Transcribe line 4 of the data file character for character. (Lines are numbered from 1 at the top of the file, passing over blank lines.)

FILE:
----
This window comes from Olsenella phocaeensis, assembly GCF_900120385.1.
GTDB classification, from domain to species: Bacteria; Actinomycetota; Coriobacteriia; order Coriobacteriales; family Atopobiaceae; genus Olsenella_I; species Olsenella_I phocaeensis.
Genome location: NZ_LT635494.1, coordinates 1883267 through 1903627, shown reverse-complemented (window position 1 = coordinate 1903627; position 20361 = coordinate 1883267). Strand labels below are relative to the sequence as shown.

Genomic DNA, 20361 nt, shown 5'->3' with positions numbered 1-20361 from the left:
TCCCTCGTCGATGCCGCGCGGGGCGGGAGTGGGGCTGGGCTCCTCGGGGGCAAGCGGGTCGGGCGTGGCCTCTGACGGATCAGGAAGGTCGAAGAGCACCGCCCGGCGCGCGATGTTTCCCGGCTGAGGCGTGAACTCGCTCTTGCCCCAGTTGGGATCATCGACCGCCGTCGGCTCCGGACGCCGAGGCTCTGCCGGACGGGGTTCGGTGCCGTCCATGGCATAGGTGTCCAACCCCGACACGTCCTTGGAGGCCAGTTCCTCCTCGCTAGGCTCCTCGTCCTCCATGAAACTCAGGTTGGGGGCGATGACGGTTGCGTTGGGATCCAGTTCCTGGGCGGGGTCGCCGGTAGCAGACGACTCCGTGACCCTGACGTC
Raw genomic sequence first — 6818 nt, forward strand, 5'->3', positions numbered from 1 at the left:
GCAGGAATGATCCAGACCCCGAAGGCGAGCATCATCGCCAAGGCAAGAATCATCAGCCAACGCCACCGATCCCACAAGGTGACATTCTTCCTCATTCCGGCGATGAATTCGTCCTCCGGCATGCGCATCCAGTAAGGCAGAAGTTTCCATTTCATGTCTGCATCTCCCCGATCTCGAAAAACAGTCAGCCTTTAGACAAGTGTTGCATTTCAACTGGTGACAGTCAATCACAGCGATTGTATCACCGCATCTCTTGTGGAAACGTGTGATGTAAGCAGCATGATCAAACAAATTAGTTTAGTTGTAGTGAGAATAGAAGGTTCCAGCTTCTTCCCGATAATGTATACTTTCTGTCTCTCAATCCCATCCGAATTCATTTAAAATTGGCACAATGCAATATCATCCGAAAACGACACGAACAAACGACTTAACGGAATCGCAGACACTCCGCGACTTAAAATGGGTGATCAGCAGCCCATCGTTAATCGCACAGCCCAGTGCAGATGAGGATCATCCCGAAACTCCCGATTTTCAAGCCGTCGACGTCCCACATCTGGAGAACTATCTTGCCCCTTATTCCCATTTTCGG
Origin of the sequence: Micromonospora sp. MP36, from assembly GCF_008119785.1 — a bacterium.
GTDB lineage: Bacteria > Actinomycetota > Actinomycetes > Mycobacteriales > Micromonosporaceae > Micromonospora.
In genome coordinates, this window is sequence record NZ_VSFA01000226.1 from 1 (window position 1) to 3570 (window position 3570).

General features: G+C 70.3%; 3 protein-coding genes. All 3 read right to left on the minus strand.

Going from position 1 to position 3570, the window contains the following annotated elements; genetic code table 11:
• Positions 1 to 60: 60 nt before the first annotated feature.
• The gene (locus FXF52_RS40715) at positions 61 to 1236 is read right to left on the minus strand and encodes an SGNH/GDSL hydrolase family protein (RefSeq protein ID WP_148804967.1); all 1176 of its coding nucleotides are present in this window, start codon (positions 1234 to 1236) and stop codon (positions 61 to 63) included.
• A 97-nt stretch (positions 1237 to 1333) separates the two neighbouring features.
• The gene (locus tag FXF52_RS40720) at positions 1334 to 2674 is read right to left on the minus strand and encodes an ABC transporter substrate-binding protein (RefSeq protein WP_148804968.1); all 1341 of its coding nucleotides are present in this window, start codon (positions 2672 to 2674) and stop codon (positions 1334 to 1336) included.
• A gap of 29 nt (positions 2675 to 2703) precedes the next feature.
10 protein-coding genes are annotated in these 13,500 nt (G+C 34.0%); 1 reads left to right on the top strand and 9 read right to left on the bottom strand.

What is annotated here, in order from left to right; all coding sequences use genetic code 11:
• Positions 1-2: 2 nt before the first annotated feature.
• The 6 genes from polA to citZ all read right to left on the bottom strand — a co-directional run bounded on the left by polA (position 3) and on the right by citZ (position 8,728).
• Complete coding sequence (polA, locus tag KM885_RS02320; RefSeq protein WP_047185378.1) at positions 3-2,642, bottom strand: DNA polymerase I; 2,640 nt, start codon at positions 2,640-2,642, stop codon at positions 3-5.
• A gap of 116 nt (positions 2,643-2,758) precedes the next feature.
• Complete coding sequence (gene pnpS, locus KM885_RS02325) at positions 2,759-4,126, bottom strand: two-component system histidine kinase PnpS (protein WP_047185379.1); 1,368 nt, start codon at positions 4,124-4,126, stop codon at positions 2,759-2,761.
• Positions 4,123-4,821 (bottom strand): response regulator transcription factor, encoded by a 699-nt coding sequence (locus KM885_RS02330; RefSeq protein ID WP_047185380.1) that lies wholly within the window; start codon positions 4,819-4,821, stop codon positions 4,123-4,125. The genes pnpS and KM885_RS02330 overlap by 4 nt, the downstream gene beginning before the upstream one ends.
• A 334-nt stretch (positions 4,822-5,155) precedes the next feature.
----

Genomic DNA, 20361 nt, shown 5'->3' with positions numbered 1-20361 from the left: